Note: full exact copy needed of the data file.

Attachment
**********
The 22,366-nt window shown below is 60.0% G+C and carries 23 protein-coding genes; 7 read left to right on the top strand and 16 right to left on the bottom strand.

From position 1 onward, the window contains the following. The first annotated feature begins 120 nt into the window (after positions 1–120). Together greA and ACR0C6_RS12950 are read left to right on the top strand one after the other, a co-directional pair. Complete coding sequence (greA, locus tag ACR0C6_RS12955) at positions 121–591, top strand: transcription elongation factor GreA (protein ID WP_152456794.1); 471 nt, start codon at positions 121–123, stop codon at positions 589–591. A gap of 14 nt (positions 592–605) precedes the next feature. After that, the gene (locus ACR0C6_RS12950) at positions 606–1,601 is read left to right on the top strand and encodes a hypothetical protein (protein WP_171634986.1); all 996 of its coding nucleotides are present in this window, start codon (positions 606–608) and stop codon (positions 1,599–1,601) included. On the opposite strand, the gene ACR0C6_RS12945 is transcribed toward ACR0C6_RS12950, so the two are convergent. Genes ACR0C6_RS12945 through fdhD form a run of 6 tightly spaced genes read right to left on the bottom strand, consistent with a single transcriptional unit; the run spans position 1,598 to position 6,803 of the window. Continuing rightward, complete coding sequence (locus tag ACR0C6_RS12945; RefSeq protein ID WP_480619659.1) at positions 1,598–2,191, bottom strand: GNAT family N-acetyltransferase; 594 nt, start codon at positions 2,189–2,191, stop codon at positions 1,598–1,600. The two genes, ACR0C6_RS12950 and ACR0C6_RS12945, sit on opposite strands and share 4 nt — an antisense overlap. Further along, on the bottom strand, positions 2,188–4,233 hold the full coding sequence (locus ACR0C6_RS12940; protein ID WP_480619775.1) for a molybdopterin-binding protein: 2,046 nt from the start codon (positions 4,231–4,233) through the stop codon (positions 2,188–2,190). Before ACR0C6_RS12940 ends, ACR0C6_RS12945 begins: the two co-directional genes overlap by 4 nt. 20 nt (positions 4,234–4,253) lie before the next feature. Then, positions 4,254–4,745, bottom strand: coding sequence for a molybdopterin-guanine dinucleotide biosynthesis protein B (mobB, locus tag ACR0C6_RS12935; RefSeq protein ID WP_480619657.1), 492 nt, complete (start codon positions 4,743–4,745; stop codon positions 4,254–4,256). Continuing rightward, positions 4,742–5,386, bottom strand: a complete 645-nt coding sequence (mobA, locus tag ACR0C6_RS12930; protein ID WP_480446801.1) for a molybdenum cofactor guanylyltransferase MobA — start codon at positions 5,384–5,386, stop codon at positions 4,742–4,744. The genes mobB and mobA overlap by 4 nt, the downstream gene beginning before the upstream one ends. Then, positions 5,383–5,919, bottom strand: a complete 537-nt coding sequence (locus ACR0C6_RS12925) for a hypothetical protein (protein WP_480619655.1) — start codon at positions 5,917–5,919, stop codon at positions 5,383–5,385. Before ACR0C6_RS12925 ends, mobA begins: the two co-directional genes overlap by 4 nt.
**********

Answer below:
The 22,366-nt window shown below is 60.0% G+C and carries 23 protein-coding genes; 7 read left to right on the top strand and 16 right to left on the bottom strand.

From position 1 onward, the window contains the following. The first annotated feature begins 120 nt into the window (after positions 1–120). Together greA and ACR0C6_RS12950 are read left to right on the top strand one after the other, a co-directional pair. Complete coding sequence (greA, locus tag ACR0C6_RS12955) at positions 121–591, top strand: transcription elongation factor GreA (protein ID WP_152456794.1); 471 nt, start codon at positions 121–123, stop codon at positions 589–591. A gap of 14 nt (positions 592–605) precedes the next feature. After that, the gene (locus ACR0C6_RS12950) at positions 606–1,601 is read left to right on the top strand and encodes a hypothetical protein (protein WP_171634986.1); all 996 of its coding nucleotides are present in this window, start codon (positions 606–608) and stop codon (positions 1,599–1,601) included. On the opposite strand, the gene ACR0C6_RS12945 is transcribed toward ACR0C6_RS12950, so the two are convergent. Genes ACR0C6_RS12945 through fdhD form a run of 6 tightly spaced genes read right to left on the bottom strand, consistent with a single transcriptional unit; the run spans position 1,598 to position 6,803 of the window. Continuing rightward, complete coding sequence (locus tag ACR0C6_RS12945; RefSeq protein ID WP_480619659.1) at positions 1,598–2,191, bottom strand: GNAT family N-acetyltransferase; 594 nt, start codon at positions 2,189–2,191, stop codon at positions 1,598–1,600. The two genes, ACR0C6_RS12950 and ACR0C6_RS12945, sit on opposite strands and share 4 nt — an antisense overlap. Further along, on the bottom strand, positions 2,188–4,233 hold the full coding sequence (locus ACR0C6_RS12940; protein ID WP_480619775.1) for a molybdopterin-binding protein: 2,046 nt from the start codon (positions 4,231–4,233) through the stop codon (positions 2,188–2,190). Before ACR0C6_RS12940 ends, ACR0C6_RS12945 begins: the two co-directional genes overlap by 4 nt. 20 nt (positions 4,234–4,253) lie before the next feature. Then, positions 4,254–4,745, bottom strand: coding sequence for a molybdopterin-guanine dinucleotide biosynthesis protein B (mobB, locus tag ACR0C6_RS12935; RefSeq protein ID WP_480619657.1), 492 nt, complete (start codon positions 4,743–4,745; stop codon positions 4,254–4,256). Continuing rightward, positions 4,742–5,386, bottom strand: a complete 645-nt coding sequence (mobA, locus tag ACR0C6_RS12930; protein ID WP_480446801.1) for a molybdenum cofactor guanylyltransferase MobA — start codon at positions 5,384–5,386, stop codon at positions 4,742–4,744. The genes mobB and mobA overlap by 4 nt, the downstream gene beginning before the upstream one ends. Then, positions 5,383–5,919, bottom strand: a complete 537-nt coding sequence (locus ACR0C6_RS12925) for a hypothetical protein (protein WP_480619655.1) — start codon at positions 5,917–5,919, stop codon at positions 5,383–5,385. Before ACR0C6_RS12925 ends, mobA begins: the two co-directional genes overlap by 4 nt.